But when the Eagle crashes in a colorful and spectacular explosion, we leave behind the classical musical arrangement for a more modern, rock-inspired tune.  

This change, suddenly, from stateliness and order to acceleration and rhythm not only delivers an electric jolt to the senses, it suggests that standard or traditional formats (exploring the stateliness and order of space, as in 2001: A Space Odyssey) are about to be deliberately abrogated.  

The change in theme music styles, in other words, heralds the notion that we are about to witness something mind-altering, and entirely unique.

Next, we get fast-paced, startling "jump cuts" after a title card which reads "This Episode."  Every week at this point, new footage is added to the introductory montage at a rapid-fire, almost lightning pace. 

These individual images showcase startling alien landscapes, amazing visual special effects, and characters in tremendous peril...and all in quick bursts that generate excitement and further anticipation.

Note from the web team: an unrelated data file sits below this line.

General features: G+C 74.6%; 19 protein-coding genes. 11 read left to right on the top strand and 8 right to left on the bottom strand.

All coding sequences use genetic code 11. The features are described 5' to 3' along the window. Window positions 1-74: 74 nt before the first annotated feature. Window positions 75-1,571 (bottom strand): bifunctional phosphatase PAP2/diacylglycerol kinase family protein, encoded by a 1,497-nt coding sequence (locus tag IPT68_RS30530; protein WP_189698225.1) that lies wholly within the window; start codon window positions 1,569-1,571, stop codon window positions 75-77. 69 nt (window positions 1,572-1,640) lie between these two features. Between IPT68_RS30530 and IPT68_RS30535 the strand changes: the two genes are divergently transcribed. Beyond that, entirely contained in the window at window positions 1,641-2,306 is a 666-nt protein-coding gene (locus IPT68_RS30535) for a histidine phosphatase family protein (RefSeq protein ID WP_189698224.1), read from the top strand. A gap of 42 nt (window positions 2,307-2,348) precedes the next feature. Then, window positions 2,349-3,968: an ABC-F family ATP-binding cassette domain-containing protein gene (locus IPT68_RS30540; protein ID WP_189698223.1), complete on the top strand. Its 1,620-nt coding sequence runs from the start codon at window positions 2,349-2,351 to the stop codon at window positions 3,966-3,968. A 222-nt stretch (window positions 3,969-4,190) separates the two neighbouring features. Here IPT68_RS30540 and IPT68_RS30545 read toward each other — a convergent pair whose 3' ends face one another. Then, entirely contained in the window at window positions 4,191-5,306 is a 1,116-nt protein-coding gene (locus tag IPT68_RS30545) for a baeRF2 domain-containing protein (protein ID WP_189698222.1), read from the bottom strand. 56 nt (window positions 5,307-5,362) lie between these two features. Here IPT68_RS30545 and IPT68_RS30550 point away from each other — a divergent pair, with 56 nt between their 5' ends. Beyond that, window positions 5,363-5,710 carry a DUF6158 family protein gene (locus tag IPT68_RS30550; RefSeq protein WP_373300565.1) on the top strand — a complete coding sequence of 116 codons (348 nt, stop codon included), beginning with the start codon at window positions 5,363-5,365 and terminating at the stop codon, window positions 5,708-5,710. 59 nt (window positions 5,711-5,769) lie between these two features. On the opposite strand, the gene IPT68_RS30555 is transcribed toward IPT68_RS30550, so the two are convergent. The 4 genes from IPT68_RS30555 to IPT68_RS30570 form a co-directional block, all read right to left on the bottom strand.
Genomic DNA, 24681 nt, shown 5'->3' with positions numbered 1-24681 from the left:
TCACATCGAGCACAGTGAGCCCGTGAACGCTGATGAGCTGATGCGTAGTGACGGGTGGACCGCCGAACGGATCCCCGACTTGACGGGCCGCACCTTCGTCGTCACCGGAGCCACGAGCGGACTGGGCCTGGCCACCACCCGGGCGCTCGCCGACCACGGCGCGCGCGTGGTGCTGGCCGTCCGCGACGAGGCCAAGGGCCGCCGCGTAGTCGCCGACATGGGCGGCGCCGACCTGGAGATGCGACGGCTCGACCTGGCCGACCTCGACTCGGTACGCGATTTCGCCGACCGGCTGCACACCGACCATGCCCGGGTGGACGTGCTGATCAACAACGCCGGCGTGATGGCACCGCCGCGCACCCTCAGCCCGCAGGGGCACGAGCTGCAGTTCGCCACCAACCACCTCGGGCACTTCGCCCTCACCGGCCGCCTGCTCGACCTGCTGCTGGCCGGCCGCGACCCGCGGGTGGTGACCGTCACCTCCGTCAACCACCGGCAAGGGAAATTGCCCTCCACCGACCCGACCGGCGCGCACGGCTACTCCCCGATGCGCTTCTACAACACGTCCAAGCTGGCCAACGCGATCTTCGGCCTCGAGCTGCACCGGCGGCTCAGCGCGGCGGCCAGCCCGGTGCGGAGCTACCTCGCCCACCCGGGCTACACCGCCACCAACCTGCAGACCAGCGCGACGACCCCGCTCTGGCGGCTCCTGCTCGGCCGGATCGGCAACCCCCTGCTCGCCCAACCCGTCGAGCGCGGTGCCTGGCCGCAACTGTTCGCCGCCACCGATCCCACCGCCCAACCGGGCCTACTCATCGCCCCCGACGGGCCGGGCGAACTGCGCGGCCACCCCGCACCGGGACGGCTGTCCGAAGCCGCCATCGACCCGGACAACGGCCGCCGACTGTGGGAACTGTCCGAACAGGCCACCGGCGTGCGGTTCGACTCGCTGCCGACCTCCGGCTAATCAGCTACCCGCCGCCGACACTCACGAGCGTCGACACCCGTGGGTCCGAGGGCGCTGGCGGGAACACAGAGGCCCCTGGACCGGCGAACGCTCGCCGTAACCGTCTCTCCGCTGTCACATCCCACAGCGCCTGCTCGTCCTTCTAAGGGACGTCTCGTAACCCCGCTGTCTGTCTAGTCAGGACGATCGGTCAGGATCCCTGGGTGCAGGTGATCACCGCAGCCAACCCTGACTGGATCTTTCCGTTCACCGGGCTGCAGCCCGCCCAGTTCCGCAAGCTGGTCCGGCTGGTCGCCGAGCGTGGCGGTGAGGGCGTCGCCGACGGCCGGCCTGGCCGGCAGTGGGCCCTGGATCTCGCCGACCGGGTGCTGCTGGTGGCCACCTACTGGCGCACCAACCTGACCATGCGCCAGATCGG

The "This Episode" section of the Year One montage always gets my blood pumping, and makes me more excited to see the story that is about to air.  As a child watching the series in first run, I always wondered how all the amazing imagery was going to fit together, and what it would all mean.  

The technique of a "This Episode" montage was later incorporated into Battlestar Galactica (2003 - 2008), as a deliberate tribute to Space:1999, and it had much the same impact there.  

Following the dynamic and quick-cut shots of the episode in question, the orchestral stateliness and classicism of the Barry Gray theme re-asserts itself and we promptly meet another series star:: Barry Morse as Victor Bergman.  

This shot is a perfect encapsulation of his very human character, as Bergman leans forward with curiosity to examine some byzantine, high-tech device.  The image captures both his thoughtfulness and his desire for knowledge.

Next, we register grand vistas of the cosmos in title cards for producer and executive producer, Sylvia and Gerry Anderson, respectively.  These amazing images capture the grandeur of space, especially since they feature more of the quasi-classical music.

Next up, the rock-riffs return with a vengeance, and we witness a space-age re-cap of the series premise: the moon is blasted out of Earth orbit.  

First we get in big block lettering, the date of the disaster: September 13, 1999. The anticipation to the disaster is all the greater because the date is separated into three rapid-fire images.  

The date is also important in and of itself.

Thirteen is an unlucky number, of course.